Sunday, January 21, 2024

Bunker calls

     Halifax has been a bunkering port since the days of coal fired steamships. The number of ships calling for bunkers has decreased in recent years since there is no longer a bunkering tanker based here. Ships must now come alongside where they are refueled from tanker trucks. Many ports in the region do not have truck access to the docks, so ships come to Halifax.

Today January 21 saw two ships arriving for bunkers. The first was the bulk carrier Puna arriving from La Baie (Port Alfred), QC. There is little doubt that it is winter on the North Atlantic as the ship was well coated with frozen spray when it tied up at Pier 9C. By the time the ship spends a few days in the Gulf Stream en route to its destination of Philadelphia, the ice will likely be gone.

The ship was built in 2010 by Yangzhou Guoyu, in Yizheng, China as the Three Rivers for trading through the St.Lawrence Seaway and Great Lakes. (Note the derrick at the break of the forecastle for landing crew members to handle lines if the ship needs to tie up at the locks.) 

The 20,535 gt, 29,975 dwt ship carries three 30 tonne cranes, restricted to 24 tonne when using grabs. (I could not see any grabs, but they might have been iced over.) It became the Puna in 2020.

The Puna was reported in Quebec City November 6-11, upbound in the Seaway November 12 unloading in Toronto November 16-19, and loading in Hamilton, November 21-24. It then made its way to Greenore, Ireland December 7, Castellon, Spain December 17-22 and Algeciras December 25-26. It then sailed to the Rasade anchorages off Trois-Pistoles, QC, arriving January 10 and sailing January 11 to Port Alfred. It unloaded and sailed January 14. I can't tell where it disembarked its ice advisor, (it would usually be off Sydney) but might have carried on to Halifax instead*.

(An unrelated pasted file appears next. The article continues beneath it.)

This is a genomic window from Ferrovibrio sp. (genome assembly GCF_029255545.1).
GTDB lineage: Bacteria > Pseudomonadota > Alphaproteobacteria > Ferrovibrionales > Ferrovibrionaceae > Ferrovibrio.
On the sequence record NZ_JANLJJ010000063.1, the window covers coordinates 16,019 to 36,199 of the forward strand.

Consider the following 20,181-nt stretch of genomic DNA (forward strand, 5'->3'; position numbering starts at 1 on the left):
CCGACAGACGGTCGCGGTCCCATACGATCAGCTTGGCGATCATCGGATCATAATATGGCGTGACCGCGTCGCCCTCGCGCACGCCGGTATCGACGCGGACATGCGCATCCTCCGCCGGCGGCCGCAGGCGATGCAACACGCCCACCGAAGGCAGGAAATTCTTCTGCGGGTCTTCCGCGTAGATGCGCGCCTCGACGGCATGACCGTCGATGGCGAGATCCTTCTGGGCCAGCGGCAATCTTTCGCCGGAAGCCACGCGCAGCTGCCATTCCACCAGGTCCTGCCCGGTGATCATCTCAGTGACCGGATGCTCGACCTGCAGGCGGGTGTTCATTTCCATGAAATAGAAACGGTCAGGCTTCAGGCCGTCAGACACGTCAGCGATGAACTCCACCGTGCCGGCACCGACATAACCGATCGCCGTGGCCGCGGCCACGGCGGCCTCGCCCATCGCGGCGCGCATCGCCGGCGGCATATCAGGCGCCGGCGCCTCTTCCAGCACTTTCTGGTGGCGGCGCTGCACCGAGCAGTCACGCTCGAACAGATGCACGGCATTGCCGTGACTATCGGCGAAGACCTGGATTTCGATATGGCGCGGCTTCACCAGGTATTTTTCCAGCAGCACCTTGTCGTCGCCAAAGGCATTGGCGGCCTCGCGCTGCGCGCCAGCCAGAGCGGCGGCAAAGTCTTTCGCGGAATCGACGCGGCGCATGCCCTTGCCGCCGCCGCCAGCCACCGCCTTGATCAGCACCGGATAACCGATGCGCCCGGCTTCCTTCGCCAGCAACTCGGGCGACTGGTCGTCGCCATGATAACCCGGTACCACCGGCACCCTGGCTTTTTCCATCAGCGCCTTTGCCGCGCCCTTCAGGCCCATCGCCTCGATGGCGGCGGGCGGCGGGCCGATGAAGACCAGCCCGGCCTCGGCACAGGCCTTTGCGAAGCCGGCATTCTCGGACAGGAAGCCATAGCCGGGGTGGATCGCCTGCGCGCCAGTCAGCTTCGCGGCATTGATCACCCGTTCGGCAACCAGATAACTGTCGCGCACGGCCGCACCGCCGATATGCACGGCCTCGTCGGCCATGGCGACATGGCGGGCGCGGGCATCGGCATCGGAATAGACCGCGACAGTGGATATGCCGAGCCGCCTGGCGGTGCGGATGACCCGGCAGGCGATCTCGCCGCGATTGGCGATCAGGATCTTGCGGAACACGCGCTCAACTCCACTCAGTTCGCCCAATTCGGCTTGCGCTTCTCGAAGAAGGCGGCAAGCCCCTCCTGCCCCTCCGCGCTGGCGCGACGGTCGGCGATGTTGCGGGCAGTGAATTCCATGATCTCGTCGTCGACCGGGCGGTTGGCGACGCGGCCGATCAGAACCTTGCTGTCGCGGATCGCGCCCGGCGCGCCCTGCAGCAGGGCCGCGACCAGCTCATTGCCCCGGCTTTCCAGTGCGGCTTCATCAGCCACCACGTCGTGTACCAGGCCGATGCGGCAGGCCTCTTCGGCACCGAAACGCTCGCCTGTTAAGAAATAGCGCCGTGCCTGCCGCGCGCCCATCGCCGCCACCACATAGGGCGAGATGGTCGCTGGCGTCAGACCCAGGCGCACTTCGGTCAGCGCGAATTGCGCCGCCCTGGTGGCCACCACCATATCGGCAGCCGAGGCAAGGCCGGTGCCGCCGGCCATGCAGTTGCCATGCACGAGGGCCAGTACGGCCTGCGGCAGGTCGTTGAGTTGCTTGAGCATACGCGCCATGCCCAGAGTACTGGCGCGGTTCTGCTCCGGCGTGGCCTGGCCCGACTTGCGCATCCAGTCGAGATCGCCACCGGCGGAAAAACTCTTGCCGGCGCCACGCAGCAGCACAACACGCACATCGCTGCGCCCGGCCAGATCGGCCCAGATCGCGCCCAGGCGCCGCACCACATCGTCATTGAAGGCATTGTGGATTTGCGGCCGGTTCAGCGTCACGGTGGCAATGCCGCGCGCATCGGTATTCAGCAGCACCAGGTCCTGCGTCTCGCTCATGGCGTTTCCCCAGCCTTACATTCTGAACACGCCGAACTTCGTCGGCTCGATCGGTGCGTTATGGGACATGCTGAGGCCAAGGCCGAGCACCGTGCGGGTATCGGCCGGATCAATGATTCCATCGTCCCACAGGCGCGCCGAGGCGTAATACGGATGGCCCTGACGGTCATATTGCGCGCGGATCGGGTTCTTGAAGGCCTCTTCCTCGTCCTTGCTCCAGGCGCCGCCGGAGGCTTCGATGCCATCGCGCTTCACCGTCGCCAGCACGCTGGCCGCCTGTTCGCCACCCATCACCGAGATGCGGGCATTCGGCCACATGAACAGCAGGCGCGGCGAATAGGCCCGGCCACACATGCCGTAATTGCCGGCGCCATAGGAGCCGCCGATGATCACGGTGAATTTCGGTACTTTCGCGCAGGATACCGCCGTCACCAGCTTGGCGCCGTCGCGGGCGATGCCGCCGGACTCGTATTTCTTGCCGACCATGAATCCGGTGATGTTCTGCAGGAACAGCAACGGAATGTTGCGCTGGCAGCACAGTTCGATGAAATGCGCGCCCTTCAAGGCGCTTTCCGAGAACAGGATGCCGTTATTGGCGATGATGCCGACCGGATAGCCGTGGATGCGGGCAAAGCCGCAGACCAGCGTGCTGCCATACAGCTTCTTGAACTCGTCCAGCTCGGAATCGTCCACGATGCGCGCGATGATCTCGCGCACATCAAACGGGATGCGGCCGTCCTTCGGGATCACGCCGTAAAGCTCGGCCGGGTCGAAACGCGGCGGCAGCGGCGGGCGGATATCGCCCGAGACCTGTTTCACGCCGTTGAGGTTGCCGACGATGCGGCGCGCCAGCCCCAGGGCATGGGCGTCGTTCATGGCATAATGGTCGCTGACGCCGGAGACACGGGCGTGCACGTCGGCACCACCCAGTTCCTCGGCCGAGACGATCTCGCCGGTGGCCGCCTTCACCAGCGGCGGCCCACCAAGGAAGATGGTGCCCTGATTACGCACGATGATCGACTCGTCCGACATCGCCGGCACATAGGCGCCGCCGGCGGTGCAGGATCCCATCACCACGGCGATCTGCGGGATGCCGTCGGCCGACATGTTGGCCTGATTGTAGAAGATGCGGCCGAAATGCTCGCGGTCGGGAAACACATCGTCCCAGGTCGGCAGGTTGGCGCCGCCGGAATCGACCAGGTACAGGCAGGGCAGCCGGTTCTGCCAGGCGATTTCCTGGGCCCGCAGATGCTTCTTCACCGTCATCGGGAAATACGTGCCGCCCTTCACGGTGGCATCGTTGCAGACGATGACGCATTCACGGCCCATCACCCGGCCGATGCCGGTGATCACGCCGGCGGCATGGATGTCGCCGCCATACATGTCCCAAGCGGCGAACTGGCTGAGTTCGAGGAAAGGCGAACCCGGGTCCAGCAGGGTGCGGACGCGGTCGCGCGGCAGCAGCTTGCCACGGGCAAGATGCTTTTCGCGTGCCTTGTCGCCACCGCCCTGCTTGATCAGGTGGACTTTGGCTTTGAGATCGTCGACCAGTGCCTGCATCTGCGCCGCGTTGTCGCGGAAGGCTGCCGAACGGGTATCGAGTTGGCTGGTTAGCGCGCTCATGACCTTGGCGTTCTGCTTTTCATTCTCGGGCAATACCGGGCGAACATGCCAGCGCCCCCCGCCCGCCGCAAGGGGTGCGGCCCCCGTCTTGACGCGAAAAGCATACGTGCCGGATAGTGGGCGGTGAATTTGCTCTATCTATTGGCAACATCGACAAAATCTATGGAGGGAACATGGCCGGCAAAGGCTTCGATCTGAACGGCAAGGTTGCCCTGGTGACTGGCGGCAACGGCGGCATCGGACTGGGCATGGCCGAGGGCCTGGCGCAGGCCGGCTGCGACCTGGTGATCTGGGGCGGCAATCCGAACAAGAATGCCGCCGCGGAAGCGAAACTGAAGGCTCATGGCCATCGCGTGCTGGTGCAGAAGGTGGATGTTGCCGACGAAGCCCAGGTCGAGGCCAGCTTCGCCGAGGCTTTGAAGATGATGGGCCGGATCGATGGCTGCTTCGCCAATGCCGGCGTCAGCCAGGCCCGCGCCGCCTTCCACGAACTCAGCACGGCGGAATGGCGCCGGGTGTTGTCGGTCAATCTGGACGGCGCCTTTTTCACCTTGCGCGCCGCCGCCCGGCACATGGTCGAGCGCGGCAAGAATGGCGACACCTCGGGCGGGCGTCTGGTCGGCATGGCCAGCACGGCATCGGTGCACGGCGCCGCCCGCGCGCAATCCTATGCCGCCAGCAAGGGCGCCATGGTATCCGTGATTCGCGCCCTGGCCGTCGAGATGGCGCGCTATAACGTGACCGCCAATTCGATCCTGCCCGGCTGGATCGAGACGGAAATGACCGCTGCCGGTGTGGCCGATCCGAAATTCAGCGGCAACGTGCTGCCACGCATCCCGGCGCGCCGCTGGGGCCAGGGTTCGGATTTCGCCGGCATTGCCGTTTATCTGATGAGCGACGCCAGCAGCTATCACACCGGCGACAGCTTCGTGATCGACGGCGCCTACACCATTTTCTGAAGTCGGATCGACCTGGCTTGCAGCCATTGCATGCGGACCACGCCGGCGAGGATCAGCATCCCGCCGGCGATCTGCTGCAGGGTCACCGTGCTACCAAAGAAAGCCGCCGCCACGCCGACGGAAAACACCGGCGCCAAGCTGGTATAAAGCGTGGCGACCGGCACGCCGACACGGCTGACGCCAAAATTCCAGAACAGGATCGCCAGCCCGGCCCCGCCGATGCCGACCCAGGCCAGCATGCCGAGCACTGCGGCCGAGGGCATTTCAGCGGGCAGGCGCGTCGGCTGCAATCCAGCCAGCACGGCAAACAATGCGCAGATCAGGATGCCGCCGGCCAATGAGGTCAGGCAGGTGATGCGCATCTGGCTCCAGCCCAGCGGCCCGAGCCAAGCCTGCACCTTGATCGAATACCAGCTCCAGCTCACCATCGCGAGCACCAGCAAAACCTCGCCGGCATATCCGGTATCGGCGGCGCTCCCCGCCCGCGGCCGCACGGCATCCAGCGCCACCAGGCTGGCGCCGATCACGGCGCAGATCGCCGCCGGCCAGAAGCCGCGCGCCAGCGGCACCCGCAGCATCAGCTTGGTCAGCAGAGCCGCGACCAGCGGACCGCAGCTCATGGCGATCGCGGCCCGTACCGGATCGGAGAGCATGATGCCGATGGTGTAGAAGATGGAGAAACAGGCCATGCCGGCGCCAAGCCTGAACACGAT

The second caller, which met the outbound Puna in the harbour approaches, was the tanker Hai Shang. The ship had unloaded a cargo of crude oil from Bayport, TX at Irving Oil's Canaport mooring buoy off Saint John, then ironically came to Halifax to take on fuel that was probably refined in Saint John. 

It is an unusual sight to see a crude oil tanker, in ballast, transiting the Narrows.

Darkness fell before I could catch the ship turning in Bedford Basin and coming back alongside Pier 9C. 

The well known Greek tanker operators Eletson ordered the ship from Shanghai Waigaoqiao and it was delivered in 2018 as the Argironissos. The ship was sold and renamed Campo Square in 2021 and became Hai Shang in March 2023. Its tonnages of 62,508 gt, 109,900 dwt make it an Aframax. [The term Aframax has nothing to do with Africa, but represents the Average Freight Rate Assessment system of standardized rating of tankers established in the 1950s. Ships of this size can be accommodated in most ports of the world and have a capacity around 600,000 bbls.]


* In the winter, ships transiting the ice infested waters of the Gulf of St.Lawrence, Saguenay River and St.Lawrence River embark specially qualified advisors with experience navigating in ice. They are highly qualified master mariners, and often also provide their services in polar regions in season.

The advisors are not pilots as such, and work independantly through ship agencies or through private operators. Their work is not associated with the Atlantic Pilotage Authority or the Laurentian Pilotage Autohority, as they provide their services outside the limits of ports.

Most ice advisors embark and disembark off Sydney, NS but I note that the usual launch boat Charlevoix has not been on station there. Earlier today, January 21, the tanker Hafnia Daisy en route to Montreal made a rendez-vous off Halifax with the launch Halmar which may have been to embark an ice advisor. 


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